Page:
THE ‘MISSION MARMOTS’ FOOTBALL TEAM
‘The Mission Marmots’ was the name given to the 1936 British Mission football team. The Mission established this team to play against various local groups (including ‘Lhasa United’) on a pitch beyond the Norbulingka. No goal was ever conceded by the British, perhaps because they wore army field boots.
Team members (back row from left to right): Sonam, unknown person, Minghu; (middle row from left to right); Frederick Spencer Chapman, Sidney Dagg, Dr. William Morgan, Evan Nepean; (bottom row) unidentified Mission assistants.
Photograph: Federick Spencer Chapman
1936 – 1937
ABOUT TNFA (TIBETAN NATIONAL FOOTBALL ASSOCIATION
Tibetans were first introduced to the game of football in the early part of the 20th Century. The British and their Indian soldiers played football at the British Trade Agency at Gyantse. The introduction of the British military training at Lhasa in 1913, the subsequent increase in the Army and introduction of a modern Police Force in the early 1920’s saw more football in Tibet. The game continued to be played throughout the period before China’s occupation in 1949. In the 1950’s a few popular teams emerged, like the Lhasa, the Potala, the Drapchi and Bodyguard Regiment football teams. There were frequent matches among themselves as well as with the Chinese military.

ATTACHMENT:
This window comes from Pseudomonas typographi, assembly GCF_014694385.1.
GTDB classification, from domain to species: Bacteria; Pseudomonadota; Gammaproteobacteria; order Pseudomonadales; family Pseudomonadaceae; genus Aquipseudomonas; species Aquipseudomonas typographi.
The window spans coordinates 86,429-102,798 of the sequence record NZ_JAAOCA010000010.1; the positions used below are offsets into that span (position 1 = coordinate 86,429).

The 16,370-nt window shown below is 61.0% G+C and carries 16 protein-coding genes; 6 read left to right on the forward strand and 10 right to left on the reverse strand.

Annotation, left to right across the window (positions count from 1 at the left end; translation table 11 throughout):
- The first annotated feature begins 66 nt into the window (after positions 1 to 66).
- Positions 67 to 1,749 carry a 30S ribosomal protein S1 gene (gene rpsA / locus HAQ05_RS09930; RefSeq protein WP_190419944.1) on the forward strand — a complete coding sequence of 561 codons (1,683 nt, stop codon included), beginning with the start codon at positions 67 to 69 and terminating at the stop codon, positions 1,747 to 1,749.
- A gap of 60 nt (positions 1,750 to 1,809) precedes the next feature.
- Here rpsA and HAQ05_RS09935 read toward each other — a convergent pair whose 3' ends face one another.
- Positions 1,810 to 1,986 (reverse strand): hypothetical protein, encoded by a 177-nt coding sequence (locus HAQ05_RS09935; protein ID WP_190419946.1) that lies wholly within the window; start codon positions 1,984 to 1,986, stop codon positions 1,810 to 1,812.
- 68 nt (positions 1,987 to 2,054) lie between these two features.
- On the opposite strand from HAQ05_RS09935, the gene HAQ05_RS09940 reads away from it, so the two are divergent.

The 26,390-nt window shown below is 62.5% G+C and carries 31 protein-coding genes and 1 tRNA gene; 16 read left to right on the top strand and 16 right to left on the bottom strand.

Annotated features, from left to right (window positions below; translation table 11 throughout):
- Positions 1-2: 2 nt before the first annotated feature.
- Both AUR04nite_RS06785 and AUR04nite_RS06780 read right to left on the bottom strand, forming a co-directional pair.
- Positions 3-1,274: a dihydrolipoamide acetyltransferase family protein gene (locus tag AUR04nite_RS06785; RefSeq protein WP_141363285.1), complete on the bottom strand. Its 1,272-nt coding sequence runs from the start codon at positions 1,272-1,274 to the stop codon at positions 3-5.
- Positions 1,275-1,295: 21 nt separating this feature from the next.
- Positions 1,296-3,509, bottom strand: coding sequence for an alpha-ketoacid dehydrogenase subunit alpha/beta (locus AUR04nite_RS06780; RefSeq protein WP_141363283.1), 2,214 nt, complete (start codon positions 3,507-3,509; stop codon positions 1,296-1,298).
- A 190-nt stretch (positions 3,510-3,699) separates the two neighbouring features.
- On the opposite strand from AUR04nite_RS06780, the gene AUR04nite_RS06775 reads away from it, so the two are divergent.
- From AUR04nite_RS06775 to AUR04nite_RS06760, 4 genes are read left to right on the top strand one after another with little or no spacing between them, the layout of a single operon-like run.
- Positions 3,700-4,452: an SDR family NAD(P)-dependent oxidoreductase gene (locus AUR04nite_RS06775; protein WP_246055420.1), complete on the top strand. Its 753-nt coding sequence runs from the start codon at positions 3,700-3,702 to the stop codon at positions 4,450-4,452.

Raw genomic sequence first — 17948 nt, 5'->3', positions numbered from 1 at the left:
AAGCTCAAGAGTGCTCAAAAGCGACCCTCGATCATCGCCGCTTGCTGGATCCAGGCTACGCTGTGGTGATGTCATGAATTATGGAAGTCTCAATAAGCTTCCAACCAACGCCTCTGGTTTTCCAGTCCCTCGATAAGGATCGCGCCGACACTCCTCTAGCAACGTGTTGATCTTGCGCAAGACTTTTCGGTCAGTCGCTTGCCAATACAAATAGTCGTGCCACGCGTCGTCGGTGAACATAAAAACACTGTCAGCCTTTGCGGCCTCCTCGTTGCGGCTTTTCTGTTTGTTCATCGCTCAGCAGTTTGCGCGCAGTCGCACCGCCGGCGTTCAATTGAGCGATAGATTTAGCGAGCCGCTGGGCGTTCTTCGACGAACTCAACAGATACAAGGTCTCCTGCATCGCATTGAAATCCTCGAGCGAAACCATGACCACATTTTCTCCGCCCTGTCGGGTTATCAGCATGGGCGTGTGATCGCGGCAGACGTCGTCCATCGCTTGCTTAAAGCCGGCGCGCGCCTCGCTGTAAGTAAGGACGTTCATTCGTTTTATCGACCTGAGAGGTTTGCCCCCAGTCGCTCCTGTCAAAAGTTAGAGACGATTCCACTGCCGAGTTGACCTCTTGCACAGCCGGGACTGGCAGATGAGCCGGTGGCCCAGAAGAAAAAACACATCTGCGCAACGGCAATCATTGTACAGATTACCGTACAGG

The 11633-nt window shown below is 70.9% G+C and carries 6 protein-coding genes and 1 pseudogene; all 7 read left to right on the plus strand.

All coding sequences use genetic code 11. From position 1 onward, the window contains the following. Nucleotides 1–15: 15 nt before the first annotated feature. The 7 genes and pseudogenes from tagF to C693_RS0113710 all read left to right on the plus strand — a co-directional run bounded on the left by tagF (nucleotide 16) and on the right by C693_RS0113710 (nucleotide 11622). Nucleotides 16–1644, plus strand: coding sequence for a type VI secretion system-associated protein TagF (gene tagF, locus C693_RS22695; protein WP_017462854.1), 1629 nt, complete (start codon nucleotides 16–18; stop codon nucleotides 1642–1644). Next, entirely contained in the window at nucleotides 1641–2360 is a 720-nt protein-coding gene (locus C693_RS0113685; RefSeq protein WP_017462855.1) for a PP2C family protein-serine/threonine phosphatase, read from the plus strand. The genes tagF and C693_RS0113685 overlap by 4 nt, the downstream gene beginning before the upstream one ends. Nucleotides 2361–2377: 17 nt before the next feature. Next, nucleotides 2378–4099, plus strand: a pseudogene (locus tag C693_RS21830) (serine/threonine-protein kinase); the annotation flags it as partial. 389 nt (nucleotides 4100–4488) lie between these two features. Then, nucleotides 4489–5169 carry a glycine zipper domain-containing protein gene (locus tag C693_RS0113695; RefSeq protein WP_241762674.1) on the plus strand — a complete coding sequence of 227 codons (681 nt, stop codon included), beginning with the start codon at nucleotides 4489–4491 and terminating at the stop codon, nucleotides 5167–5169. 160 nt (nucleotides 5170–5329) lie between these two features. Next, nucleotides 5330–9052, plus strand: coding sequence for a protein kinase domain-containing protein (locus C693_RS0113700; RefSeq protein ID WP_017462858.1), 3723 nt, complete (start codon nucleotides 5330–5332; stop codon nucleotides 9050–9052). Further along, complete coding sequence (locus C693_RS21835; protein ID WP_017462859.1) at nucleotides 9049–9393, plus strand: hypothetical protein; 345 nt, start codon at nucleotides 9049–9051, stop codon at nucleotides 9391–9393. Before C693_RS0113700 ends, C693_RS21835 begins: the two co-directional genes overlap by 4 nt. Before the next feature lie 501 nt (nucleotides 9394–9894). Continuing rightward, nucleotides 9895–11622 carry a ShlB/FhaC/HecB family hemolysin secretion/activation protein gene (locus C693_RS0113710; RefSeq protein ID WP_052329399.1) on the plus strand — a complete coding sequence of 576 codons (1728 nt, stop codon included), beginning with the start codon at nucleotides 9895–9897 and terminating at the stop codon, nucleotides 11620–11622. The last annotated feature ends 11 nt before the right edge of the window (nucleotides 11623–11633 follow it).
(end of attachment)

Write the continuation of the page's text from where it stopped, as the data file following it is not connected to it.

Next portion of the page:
Soon after the Tibetan Government in Exile was formed in 1959 and Schools established in the early 1960’s, young students showed much interest in football. Regular inter-school tournaments were hosted and these initiated much interest and passion among spectators of all ages.
In 1981, the first club level tournament was organized in memory of the late Great Mother of His Holiness the Dalai Lama. It has since then come to be known as the Gyalyum Chenmo Memorial (GCM) Gold Cup the most popular tournament in the Tibetan exile community.
In 1998, an invitation from the Italian rock music group “Dinamorock” received a positive response from the Head Office of the Tibetan Children’s Villages (TCV). Subsequently, the first ever-national team was selected to play in Bologna, Italy in June 1999. This was the turning point for Tibetan football, for it opened the doors for talented players to realize their dreams of playing for the national side.
In 2001, The Danish Tibetan Cultural Group invited the national team to play against Greenland. Mr. Michael Nybrant, a member of our association, played a pivotal role in our national team’s successful and historic tours to Denmark, Germany and Switzerland.